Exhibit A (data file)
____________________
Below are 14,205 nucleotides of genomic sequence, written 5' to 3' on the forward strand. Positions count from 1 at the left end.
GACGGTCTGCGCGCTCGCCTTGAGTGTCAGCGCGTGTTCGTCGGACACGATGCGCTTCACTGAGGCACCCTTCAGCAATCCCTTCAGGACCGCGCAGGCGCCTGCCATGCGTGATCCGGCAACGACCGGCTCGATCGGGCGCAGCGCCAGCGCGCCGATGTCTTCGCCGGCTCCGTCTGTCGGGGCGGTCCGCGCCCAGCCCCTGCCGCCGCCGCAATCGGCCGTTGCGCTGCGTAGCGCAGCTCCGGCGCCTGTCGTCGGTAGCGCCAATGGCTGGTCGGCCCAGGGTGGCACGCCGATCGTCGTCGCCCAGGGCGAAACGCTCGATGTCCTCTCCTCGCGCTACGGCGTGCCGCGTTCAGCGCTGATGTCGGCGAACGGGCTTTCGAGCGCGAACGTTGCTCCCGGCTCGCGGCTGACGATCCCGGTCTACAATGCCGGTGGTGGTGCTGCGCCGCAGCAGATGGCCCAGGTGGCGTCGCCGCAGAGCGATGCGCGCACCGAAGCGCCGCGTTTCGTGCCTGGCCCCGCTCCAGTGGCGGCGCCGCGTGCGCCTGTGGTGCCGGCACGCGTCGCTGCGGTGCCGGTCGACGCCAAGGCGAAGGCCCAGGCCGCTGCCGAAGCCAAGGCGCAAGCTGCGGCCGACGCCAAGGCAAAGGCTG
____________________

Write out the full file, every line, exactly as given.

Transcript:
Below are 14,205 nucleotides of genomic sequence, written 5' to 3' on the forward strand. Positions count from 1 at the left end.
GACGGTCTGCGCGCTCGCCTTGAGTGTCAGCGCGTGTTCGTCGGACACGATGCGCTTCACTGAGGCACCCTTCAGCAATCCCTTCAGGACCGCGCAGGCGCCTGCCATGCGTGATCCGGCAACGACCGGCTCGATCGGGCGCAGCGCCAGCGCGCCGATGTCTTCGCCGGCTCCGTCTGTCGGGGCGGTCCGCGCCCAGCCCCTGCCGCCGCCGCAATCGGCCGTTGCGCTGCGTAGCGCAGCTCCGGCGCCTGTCGTCGGTAGCGCCAATGGCTGGTCGGCCCAGGGTGGCACGCCGATCGTCGTCGCCCAGGGCGAAACGCTCGATGTCCTCTCCTCGCGCTACGGCGTGCCGCGTTCAGCGCTGATGTCGGCGAACGGGCTTTCGAGCGCGAACGTTGCTCCCGGCTCGCGGCTGACGATCCCGGTCTACAATGCCGGTGGTGGTGCTGCGCCGCAGCAGATGGCCCAGGTGGCGTCGCCGCAGAGCGATGCGCGCACCGAAGCGCCGCGTTTCGTGCCTGGCCCCGCTCCAGTGGCGGCGCCGCGTGCGCCTGTGGTGCCGGCACGCGTCGCTGCGGTGCCGGTCGACGCCAAGGCGAAGGCCCAGGCCGCTGCCGAAGCCAAGGCGCAAGCTGCGGCCGACGCCAAGGCAAAGGCTG